The counter argument of Nord Stream 2 is based on articulating three main challenges: first, Nord Stream 2 does not diversify energy supply, neither from an energy source perspective nor from a route perspective, but rather increases dependence on Russia that is already the main supplier of Europe. Second, European infrastructure is already sufficient to import gas even in highly demand future scenarios, thus showing no need to build a new pipeline to be added to the overcapacity infrastructure already existent, finally, it undermines the economic sanctions against Russia.  

Ukraine has always opposed the project and the United States has done the same because they consider the Nord Stream 2 as a threat to the EU’s security and diversity of supply. Also because Nord Stream 2 will increase Europe’s energy dependence on Russia and Ukraine will lose the transit fees that will hit the economy in a very hard way.

In fact, the United States has been taking measures since the beginning of the work, issuing sanctions against Russia, which were only lifted on 21 June 2021, after US President Joe Biden reached an agreement with German Chancellor Angela Merkel to suspend the sanctions and complete the pipeline, a policy that Biden seeks to reconcile its relations with Germany. In addition, the agreement stipulates that Germany will monitor the situation in the region and intervene by proposing EU sanctions if Russia “uses energy as a weapon or commits further aggressive acts against Ukraine”. Germany and US also pledged to invest in Ukraine’s green energy infrastructure with a fund of at least one billion dollars and will aim to ensure Russian gas flow through Ukraine to continue beyond 2024. 

The United States has always thought that Nord Stream 2 will not only transport gas but will be the vehicle for greater Russian influence on Europe. The US hostility to Nord Stream 2 can be explained by two other reasons: (1) Economic: the increase of Russian gas flows (at affordable prices) to Germany and Europe is an obstacle to American exports of liquefied natural gas to the Old Continent. (2) Geopolitical: the US does not want Germany and Russia to get closer politically than on energy. 

Also, Poland, the Baltic States, Romania, and Slovakia have consistently opposed the project. Their strategic opposition tends to be explained by a number of factors including, the need to diversify energy imports away from Russia, and concerns about being bypassed by the main flows of East-West energy trade.

Furthermore, EU institutions have taken different stances toward Nord Stream 2. In fact, the European Commission opposed the project. In June 2017, it requested a mandate from the Council of the EU to negotiate an agreement with Russia concerning the operation of Nord Stream 2, debating that it was necessary to define a legal framework. Nevertheless, the Legal Service of the Council concluded that there was no legal basis for an EU-Russia deal concerning the project.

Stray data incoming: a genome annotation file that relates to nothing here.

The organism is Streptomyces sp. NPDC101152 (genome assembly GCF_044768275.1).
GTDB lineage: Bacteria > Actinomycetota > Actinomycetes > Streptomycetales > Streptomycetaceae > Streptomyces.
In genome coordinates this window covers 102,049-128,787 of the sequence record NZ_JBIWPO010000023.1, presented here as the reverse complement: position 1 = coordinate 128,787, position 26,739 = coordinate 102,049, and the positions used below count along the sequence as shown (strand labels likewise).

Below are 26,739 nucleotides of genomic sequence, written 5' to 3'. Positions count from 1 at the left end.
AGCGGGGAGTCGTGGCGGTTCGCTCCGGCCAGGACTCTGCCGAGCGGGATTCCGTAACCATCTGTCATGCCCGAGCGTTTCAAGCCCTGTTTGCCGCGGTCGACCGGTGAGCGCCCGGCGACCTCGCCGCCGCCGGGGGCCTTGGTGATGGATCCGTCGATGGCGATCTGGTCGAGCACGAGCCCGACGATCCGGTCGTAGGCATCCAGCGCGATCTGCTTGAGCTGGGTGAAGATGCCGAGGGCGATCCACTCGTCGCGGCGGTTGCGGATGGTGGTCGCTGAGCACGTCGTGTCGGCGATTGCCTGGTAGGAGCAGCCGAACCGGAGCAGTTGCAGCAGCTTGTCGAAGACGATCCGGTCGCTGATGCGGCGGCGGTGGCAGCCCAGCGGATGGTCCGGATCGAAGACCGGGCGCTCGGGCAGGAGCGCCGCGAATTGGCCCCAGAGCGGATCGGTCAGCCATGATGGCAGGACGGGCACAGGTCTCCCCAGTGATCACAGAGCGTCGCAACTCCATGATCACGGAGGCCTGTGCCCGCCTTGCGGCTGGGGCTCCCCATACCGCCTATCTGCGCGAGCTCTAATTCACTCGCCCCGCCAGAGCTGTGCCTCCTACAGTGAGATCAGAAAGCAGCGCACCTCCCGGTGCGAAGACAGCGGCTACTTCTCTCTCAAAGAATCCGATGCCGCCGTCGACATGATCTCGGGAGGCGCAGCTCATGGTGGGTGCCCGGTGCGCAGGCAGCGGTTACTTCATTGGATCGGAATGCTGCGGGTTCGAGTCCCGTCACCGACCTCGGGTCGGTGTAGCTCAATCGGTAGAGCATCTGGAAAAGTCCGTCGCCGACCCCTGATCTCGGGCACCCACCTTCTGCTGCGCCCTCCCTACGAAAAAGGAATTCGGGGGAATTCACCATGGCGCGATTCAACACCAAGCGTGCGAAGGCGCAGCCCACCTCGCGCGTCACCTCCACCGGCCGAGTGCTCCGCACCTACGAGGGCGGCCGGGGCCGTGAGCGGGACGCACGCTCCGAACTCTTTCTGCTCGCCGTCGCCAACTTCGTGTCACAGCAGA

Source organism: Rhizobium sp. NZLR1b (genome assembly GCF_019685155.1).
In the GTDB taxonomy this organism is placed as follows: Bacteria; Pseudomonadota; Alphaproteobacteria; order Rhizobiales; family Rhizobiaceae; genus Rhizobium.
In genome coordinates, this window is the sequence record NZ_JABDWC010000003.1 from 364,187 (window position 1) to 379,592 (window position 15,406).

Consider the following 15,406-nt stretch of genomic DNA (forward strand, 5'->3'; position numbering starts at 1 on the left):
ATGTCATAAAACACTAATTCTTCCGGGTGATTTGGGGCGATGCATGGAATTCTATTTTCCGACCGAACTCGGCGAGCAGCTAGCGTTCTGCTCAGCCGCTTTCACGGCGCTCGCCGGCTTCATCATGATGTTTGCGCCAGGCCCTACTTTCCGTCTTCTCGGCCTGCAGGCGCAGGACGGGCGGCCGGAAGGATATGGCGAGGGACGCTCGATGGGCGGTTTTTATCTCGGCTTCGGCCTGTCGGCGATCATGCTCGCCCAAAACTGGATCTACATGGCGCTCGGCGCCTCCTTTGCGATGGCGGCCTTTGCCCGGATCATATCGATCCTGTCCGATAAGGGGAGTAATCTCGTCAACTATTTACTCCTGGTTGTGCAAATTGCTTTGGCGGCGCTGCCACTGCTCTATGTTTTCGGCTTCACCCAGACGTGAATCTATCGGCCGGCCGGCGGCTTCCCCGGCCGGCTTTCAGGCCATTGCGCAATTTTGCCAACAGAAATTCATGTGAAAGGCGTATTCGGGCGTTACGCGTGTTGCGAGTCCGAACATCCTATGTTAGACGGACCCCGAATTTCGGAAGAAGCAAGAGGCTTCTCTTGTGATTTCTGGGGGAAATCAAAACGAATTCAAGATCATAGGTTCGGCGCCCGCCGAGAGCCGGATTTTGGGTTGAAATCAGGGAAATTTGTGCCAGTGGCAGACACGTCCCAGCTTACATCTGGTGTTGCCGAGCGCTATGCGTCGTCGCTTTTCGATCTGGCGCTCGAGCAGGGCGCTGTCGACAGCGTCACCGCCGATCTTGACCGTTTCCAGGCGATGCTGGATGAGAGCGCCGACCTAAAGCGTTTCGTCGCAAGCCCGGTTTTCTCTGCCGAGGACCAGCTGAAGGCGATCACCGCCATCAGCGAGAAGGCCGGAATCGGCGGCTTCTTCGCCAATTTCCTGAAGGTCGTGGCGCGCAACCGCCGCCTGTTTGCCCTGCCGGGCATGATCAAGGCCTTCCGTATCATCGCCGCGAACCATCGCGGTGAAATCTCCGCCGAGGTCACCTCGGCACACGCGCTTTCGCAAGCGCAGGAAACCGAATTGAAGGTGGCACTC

Future scenarios

It’s essential to emphasise that European dependence on foreign Gas suppliers are unequivocal. The Italian Periodical Il Fatto Quotidiano mentioned that in 2020, the EU imported more than 320 billion cubic metres of natural gas of which 48% came from Russia, 24% from Norway, 9% from Algeria, and 1% from Libya. Germany is one of the most import-dependent countries, accounting for about 90% of its domestic natural gas consumption. Accordingly, several scenarios can be deduced from the establishment of Nord Stream 2. 

On one side, some attempts over the years to differentiate import routes have been made by Brussels. For example, the Trans Adriatic Pipeline (TAP) that currently has a maximum capacity ranging between 10 – 20 bcm per year, from Azerbaijan to Italy via Georgia, Turkey, Greece and the Adriatic Sea. Also there is the Organization of East Mediterranean Gas Forum (EMGF). So, amid the increasing demand on Gas, several Gas projects are established in the region and ranging from central Asian countries to southern Europe as an alternative Gas projects to the dominant Russian one. However, the pipelines to be made have not been constructed fully, with not defined due date to their operation, with the exception of TAP which entered operation in 2020.

Thus, Nord Stream 2 might face alternative competing projects, yet it is considered with the highest capacity integrated with Nord Stream 1, an establishment that may emphasis the Russian consolidation on the region as long as Europeans need gas.

On the other side, account must be taken of the decline in natural gas consumption in Europe as prognostics shows a declining tendency by 20-25% via decarbonizing economies and boosting a more green and renewable energy economy, that might depend on electricity in the medium and long terms. In such a case, the feasibility of vain-network of pipelines and Nord Stream 2 might not exceed the medium terms, letting Europeans with a non-operating overcapacity infrastructure, while at the same time there increases the need to replace it with the renewable energy infrastructure.

In conclusion, though Nord Stream 2 has economic and political feasibility in short-term policies, yet or might pose some challenges towards the near future plans towards green economies. Furthermore, Russia seems to assert its consolidation in the region amid various competing projects, yet the cost of establishing new project of its own may have proved to be less costly than reintegrating itself in the parallel power dynamics in southern and eastern Europe as well as the Middle East.